Next, the present invention will be described in more detail with reference to embodiments on the basis of attached drawings, but the scope of the present invention should not be limited to these embodiments.

FIG. 3 shows one embodiment of a hydrogen separating apparatus using a hydrogen separator of the present invention. In FIG. 3, a container 15 is constituted of a container body 16 and a lid 17, and it has an inlet 18 for a material gas, an outlet 19 for a separated hydrogen gas and another outlet 20 for an unpermeated gas.

The container body 16 is cylindrical and has a bottom, an upper opening, the inlet 18 for the material gas on its outer periphery, and the outlet 20 for the unpermeated gas. In addition, the container body 16 has an outward lug 21 around the outer peripheral edge of the opening.

On the other hand, the lid 17 has a lower opening, the outlet 19 for the separated hydrogen gas at its central position, and an outward lug 22 around the outer peripheral edge of the opening.

Flanges 23, 24 are made of a ceramic or a metal and have a disc shape, and it is further equipped with a plurality of circular projections having the same diameter as that of the through-holes 4 of the hydrogen separator 1. The flange 23 has orifices 25 at the centers of the above-mentioned projections. The flanges 23, 24 are stuck and fixed to ends of the hydrogen separator 1, with the projections being inserted into the through-holes 4 of the porous substrate 1.

The outer peripheral edge of the flange 23 is airtightly nipped by a gasket or the like and the lugs 21, 22 of the lid 17 and the container body 16, and the peripheral edge is further fastened and fixed by fixing members 26.

In this way, one end of the hydrogen separator 1 is fixed in an overhung state to the container 15 via the flange 23. One end of each of the through-holes 4 is connected to the outlet 19 for the separated hydrogen gas via the orifices 25 of the flange 23, and the other ends of the through-holes 4 are airtightly sealed by the flange 24.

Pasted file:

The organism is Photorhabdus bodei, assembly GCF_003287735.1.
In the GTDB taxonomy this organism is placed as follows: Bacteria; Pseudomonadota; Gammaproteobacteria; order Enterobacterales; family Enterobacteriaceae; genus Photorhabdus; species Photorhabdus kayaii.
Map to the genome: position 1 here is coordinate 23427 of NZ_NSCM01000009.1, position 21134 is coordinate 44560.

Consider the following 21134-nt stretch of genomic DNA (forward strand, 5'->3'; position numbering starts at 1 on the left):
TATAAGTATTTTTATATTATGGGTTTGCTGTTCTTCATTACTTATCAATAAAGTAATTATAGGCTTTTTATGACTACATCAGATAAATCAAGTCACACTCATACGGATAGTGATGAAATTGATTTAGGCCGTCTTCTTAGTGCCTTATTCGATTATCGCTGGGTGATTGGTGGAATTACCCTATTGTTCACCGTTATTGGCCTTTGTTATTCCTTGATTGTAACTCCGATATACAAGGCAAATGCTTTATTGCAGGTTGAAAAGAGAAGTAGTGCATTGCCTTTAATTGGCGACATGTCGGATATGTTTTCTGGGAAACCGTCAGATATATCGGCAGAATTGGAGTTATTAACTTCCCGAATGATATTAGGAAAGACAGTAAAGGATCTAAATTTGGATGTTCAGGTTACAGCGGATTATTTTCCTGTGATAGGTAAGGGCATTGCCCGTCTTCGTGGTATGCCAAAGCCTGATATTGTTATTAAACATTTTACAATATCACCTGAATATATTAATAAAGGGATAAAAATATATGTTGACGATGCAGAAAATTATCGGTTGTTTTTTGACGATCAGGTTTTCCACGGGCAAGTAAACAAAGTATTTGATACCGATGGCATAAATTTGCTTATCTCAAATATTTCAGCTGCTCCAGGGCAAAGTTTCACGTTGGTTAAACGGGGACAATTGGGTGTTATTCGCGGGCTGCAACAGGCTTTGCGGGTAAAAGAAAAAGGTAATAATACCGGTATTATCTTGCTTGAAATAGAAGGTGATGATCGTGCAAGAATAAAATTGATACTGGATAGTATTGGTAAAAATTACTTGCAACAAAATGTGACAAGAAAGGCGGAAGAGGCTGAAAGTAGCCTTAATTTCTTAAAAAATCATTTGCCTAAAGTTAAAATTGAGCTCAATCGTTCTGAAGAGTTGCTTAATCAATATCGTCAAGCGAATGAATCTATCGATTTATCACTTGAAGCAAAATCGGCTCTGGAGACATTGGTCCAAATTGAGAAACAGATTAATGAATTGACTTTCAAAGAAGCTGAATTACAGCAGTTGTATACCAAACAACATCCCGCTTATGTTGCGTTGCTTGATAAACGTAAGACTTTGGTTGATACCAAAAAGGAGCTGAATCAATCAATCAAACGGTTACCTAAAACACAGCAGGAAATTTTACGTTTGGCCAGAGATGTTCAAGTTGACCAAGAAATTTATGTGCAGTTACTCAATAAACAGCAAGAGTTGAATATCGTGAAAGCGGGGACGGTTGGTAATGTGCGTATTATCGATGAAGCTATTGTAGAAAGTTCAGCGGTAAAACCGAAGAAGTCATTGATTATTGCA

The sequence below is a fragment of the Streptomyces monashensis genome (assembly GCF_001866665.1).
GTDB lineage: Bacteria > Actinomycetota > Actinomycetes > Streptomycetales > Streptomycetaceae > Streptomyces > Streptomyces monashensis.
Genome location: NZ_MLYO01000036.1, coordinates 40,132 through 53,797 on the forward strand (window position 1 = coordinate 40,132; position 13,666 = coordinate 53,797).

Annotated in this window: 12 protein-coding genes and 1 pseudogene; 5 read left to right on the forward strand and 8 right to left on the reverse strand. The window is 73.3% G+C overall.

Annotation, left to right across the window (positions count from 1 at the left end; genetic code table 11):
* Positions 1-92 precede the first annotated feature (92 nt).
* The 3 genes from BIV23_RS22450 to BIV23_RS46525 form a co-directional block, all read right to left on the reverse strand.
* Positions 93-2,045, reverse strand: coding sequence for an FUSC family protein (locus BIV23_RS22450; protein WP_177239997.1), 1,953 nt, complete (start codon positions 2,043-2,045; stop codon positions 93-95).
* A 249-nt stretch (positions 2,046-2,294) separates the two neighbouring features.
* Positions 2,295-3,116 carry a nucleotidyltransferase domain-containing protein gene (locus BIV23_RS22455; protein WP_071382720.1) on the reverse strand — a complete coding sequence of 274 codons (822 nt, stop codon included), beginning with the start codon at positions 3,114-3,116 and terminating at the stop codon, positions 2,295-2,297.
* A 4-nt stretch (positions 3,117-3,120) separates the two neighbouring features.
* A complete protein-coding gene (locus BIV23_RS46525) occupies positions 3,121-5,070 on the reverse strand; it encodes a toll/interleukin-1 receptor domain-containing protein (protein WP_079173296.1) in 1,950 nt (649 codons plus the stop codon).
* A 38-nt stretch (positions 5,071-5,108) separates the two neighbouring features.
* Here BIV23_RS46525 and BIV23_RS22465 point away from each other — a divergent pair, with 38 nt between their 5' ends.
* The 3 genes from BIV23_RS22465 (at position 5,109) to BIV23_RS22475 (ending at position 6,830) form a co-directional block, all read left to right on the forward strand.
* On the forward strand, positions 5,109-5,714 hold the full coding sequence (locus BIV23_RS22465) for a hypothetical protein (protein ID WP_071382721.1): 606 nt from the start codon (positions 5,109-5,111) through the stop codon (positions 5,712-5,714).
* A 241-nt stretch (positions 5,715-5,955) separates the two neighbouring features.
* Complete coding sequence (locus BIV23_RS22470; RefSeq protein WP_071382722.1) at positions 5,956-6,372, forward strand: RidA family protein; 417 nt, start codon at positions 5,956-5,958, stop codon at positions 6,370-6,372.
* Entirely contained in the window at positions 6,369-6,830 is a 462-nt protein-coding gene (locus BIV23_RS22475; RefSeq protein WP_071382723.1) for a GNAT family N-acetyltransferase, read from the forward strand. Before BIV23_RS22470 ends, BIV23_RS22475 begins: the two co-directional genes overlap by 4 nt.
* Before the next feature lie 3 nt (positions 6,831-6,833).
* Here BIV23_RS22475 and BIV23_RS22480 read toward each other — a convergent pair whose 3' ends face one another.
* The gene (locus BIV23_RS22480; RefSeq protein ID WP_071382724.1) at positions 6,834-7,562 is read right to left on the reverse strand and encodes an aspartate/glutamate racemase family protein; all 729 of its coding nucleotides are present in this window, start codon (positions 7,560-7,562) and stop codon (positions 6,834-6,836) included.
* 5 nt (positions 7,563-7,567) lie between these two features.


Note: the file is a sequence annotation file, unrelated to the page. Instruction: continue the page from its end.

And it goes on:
The material gas is fed to the hydrogen separating apparatus through the inlet 18 for the material gas, and the hydrogen gas selectively permeates through the hydrogen separating films 3 formed on the inner surfaces of the through-holes 4, flows into the through-holes 4, passes through the interior of the lid 17, and then discharges through the outlet 19.

Other embodiments of the hydrogen separating apparatuses using the hydrogen separator of the present invention are shown in FIGS. 4, 5 and 6.

In the hydrogen separating apparatus shown in FIG. 4, the hydrogen separator 1 is supported in an overhung state by the flange 23 in the container 15. In this case, the material gas introduced through the inlet 18 gets into the through-holes 4 from the ends of the through-holes 4 through the orifices 25 of the flange 23. The hydrogen gas selectively permeates through the hydrogen separating films 3, flows out of the hydrogen separator 1, and then discharge through the outlet 19. On the other hand, the unpermeated gas is discharged through the other ends of the through-holes 4 and then the outlet 20.

Therefore, the bottom of the container 16 is equipped with a plurality of circular projections having the same diameter as that of the through-holes 4 of the hydrogen separator 1 and having orifices 27 at their centers, and the container bottom is further stuck and fixed to the end of the hydrogen separator 1, with the projections being inserted into the through-holes 4 of the hydrogen separator 1. The orifices 27 formed at the centers of the circular projections are connected to the outlet 20.